The cane toad is covered with bumpy olive to reddish brown skin on the back. This resembles leather in its feel and is mostly dry. On their underside this is white or a pale yellow and is speckled with brown spots.
Their large head has bony ridges over the eyes.Their legs are short and on the front the toes are not webbed while on the back foot they have basal webbing.
Behind the head are bumps on either side, these are the parotid glands which deliver poison to predators.
Cane toads are the world’s largest toads. Males are smaller than females. On average they measure 10-15cm (3.9-5.9in) long and weigh up to 1.5kg (3.3lbs). One exceptionally large female was found which measured 24cm (9.5in).
The cane toad is a carnivore when it is an adult. They will feed upon almost anything that can fit in their mouth. The majority of their diet is insects but they will also eat toads and frogs, small mammals and snakes. As they move in to human areas they will feed on carrion, pet food and household scraps.
When in their tadpole stage the cane toad feeds on algae and aquatic plants.
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The native range of the cane toad is across South and Central America. Their range starts in the far South of Texas, USA and runs down through Mexico, Belize, Guatemala, Honduras, El Salvador, Nicaragua, Costa Rica, Panama, Colombia, Ecuador, Venezuela, Guyana, Trinidad and Tobago, Suriname, French Guiana, Brazil, Bolivia and Peru.
They are highly invasive and have been introduced to a number of islands in the Caribbean and throughout the Pacific Ocean including Papua New Guinea and the Philippines. They were also introduced to Hawaii.
Their most high profile introduction was to Australia in 1935 in an attempt to control pests which ate sugar cane. Since their release in Queensland they have spread South to New South Wales and West through the Northern Territory and in to Western Australia.
Cane toads are highly adaptable and due to this can survive in almost any habitat. They are found in sand dunes, coastal heath, rainforest, mangroves, grassland, woodland and urban areas.
They are reliant on water for their survival and as such their habitat needs to be near a source of moisture such as a river or moist sand.
While the cane toad is capable of breeding during any part of the year but there is typically a peak after periods of rain.
Males will make their call by the water’s edge in the dark and wait for females to approach the water where they can mate with them. The eggs are released by the female on to plants or debris in the water and fertilized externally by the male.
They are capable of increasing their population rapidly as a single female can lay up to 20,000 eggs in a single clutch. It takes just 2-3 days for these eggs to hatch. Infant mortality is high with as little as 0.5% of hatchlings surviving to adulthood in some areas.
Tadpoles may be preyed upon by insects, turtles and snakes. Some of these animals have shown a tolerance to small amounts of toad poison.
Toads begin their life as a tadpole which lives solely in the water and resembles a small fish with a long tail. These tadpoles are entirely black. If conditions are ideal for their development the tadpoles will metamorphose in to adult toads within a month.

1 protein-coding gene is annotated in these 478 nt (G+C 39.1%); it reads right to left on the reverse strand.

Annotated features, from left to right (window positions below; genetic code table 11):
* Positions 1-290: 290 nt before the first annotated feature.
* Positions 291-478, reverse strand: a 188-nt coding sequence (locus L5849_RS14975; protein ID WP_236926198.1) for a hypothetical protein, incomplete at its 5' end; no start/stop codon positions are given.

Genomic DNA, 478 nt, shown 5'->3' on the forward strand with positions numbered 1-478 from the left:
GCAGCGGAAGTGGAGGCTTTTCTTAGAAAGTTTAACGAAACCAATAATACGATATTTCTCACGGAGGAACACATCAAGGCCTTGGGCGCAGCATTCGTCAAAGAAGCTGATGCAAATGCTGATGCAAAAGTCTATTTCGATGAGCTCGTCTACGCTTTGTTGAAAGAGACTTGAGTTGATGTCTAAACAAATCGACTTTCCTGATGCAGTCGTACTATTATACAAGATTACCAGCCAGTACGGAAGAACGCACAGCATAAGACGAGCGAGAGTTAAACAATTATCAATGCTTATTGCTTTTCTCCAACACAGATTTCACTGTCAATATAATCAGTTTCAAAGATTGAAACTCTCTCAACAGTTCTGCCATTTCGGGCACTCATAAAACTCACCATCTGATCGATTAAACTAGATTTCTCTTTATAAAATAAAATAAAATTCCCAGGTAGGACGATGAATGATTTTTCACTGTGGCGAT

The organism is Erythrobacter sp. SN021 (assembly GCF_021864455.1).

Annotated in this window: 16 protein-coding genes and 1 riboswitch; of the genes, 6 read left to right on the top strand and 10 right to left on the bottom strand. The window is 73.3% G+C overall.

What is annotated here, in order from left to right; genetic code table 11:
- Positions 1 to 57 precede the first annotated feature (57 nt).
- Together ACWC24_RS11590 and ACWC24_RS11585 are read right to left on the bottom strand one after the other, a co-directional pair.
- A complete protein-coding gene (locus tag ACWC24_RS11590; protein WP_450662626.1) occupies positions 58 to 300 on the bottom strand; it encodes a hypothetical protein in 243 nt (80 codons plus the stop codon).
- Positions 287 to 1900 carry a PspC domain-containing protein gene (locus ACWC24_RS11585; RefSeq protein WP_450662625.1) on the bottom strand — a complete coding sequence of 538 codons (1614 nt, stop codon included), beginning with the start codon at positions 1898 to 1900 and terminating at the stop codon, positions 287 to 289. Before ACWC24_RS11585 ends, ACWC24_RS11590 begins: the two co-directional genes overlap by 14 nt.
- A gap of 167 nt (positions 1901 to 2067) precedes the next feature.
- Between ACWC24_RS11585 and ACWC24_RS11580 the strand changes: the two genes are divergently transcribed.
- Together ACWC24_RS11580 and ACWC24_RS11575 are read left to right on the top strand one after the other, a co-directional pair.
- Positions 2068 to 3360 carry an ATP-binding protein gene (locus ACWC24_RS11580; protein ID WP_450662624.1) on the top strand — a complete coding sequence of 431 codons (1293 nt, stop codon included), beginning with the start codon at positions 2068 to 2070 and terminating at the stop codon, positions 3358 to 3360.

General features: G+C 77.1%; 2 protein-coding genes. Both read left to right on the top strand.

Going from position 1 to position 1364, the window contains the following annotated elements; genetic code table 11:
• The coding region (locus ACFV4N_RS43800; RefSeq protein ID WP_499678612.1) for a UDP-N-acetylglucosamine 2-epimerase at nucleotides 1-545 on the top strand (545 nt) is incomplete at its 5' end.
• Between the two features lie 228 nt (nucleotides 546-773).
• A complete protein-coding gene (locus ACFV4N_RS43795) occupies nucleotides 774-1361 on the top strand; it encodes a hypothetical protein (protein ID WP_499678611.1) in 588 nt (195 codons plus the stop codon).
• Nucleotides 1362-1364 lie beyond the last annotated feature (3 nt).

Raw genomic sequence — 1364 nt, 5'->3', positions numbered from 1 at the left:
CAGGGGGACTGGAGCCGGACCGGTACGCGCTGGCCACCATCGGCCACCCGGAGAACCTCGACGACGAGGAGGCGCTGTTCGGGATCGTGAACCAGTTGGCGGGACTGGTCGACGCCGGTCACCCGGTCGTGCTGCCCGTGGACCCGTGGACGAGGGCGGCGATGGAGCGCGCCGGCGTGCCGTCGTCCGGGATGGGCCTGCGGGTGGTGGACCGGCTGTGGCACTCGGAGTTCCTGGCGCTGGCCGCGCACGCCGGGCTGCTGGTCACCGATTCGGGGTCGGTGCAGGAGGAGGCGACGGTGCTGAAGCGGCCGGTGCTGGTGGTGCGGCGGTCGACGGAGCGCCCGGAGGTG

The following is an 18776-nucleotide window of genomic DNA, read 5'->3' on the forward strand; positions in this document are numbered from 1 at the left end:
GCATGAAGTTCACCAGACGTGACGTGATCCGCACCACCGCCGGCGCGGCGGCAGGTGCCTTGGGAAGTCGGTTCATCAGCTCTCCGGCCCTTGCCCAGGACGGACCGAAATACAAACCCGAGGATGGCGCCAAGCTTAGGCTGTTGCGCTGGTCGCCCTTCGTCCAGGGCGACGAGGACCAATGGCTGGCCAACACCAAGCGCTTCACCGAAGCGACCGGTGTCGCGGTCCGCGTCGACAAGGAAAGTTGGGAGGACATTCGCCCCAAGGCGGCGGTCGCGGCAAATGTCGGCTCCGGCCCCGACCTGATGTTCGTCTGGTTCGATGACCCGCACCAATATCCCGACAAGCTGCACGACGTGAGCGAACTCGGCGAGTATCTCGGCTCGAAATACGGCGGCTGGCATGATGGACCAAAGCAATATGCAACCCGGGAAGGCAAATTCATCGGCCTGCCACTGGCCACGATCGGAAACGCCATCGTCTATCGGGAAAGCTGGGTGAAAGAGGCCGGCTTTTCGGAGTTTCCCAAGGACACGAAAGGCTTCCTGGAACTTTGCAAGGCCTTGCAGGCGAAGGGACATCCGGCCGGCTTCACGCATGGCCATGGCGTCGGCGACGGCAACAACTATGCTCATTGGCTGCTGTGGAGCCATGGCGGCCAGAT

Sexual maturity is achieved by one year old in most of their natural range though in colder regions this can be delayed to 2 years.
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The call of the cane toad sounds similar to a running motor.
They are primarily nocturnal. During the day they will hide under moist crevices or hollows or dig a hole under a log or rock.
Cane toads are incredibly adaptable which has led to their successful spread across the Earth. One such adaptation is the ability to lose 50% of their body water.
Predators and Threats
To defend against predation the cane toad is equipped with poison which they can deliver through glands on the back of the neck as well as their skin. It can also be sprayed from the parotid gland at attackers. This poison is capable of causing death within 15 minutes for animals which attempt to eat them.
In humans the poison can cause temporary blindness and intense pain.
Cane toads typically prove more of a threat to other animals in area they those animals do to them. In some parts of Australia which they have spread to cane toads are seen as responsible for wiping out much of the native predators in these areas.
The cane toad is also known as the ‘marine’ or ‘giant’ toad.
They are the world’s largest toad species.
Since their introduction to Australia in the 1930s cane toad numbers have increased from 3000 to 200 million.
At present no highly effective control method has been found for cane toads that would allow for their removal from areas which they have been introduced to that would not affect native frog species.
Sam Fraser-Smith from Brisbane, Australia - Bufo marinus (Linnaeus, 1758) - cane toad, giant toad, marine toad Uploaded by Amada44, CC BY 2.0, https://commons.wikimedia.org/w/index.php?curid=25213986
By Froggydarb, CC BY-SA 3.0, https://commons.wikimedia.org/w/index.php?curid=1552230
Sam Fraser-Smith from Brisbane, Australia / CC BY (https://creativecommons.org/licenses/by/2.0)
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[online] Available at: <http://genomics.senescence.info/species/entry.php?species=Rhinella_marina> [Accessed 2 June 2020].
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